’re drawing nearer to the finalization of the 2007 Cannes Film Festival’s in-competition, out-of-competition and un certain regard selections, and, as has been the case since the early 90s, the program directors are busily lining up some big names to ensure ample publicity and excess whining from critics who remember when Cannes used to be about the films – like back in 1986 when Roland "Captivity" Joffe’s The Mission took the Palme d’or over Down by Law, After Hours and Mona Lisa.

The big catch for this year’s fest, as far as geeks go, is Chris Weitz’s scorchingly anticipated adaptation of Philip Pullman’s His Dark Materials: The Golden Compass. New Line, which may be the pioneer of the Cannes sneak (they made a splash in 2001 by unveiling twenty-five minutes of The Fellowship of the Ring), is planning to dazzle audiences with select scenes of the lavishly produced fantasy film, the set of which Devin visited back in January. I’m hoping for the best, though I was much more excited when Tom Stoppard was the sole credited screenwriter.

As has been expected, Cannes faves Joel and Ethan Coen will be returning with their adaptation of Cormac McCarthy’s No Country for Old Men, which represents the brothers’ seventh film to screen in competition. And has it been six years? It has? That means it’s time for a new James Gray movie! The deliberate auteur of Little Odessa and The Yards will get his second crack at Cannes glory with his Russian Mafia melodrama, We Own the Night, which reunites The Yards‘ stars Joaquin Phoenix and Mark Wahlberg while adding the marginally talented Robert Duvall into the mix.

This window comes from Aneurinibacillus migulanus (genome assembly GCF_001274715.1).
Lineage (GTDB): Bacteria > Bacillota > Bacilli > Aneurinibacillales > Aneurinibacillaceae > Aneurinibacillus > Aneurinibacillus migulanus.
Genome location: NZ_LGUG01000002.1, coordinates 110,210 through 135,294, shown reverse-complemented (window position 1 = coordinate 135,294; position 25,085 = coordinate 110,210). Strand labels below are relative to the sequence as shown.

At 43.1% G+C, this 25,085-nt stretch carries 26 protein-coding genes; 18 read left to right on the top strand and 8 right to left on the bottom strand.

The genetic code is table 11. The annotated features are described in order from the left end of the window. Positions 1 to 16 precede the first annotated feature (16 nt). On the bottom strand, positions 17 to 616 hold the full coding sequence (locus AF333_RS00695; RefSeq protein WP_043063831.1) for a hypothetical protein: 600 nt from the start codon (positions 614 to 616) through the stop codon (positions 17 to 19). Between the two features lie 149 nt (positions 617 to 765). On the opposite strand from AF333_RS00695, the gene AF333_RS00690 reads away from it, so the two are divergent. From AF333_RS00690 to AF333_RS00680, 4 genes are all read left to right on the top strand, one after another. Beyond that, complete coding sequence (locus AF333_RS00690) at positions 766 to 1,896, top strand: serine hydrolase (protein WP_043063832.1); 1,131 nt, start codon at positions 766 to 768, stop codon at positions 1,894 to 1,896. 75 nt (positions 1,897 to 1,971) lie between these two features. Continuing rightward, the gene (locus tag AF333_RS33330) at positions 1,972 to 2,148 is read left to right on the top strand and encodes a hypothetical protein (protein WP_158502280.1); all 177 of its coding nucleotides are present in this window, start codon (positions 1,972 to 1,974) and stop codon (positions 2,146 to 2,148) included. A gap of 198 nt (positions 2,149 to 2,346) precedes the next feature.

Finally, Martin Scorsese, who won the 1976 Palme d’or for Taxi Driver (take that, Stallone!) will be this year’s guest of honor, which means he ain’t buying a drink in France for a two whole weeks! There was speculation that his forthcoming Rolling Stones documentary might show up for an out-of-competition screening, but Variety reports that it’ll only be up for sale at the market.

The rest of the Cannes lineup will come into focus over the next week or so. David Fincher’s excellent Zodiac is favored to be the closing night film, while new works from Woody Allen, Todd Haynes, Gus Van Sant and Paul Thomas Anderson could turn up as well. It’s also possible that a few non-American movies might get squeezed into the competition slate.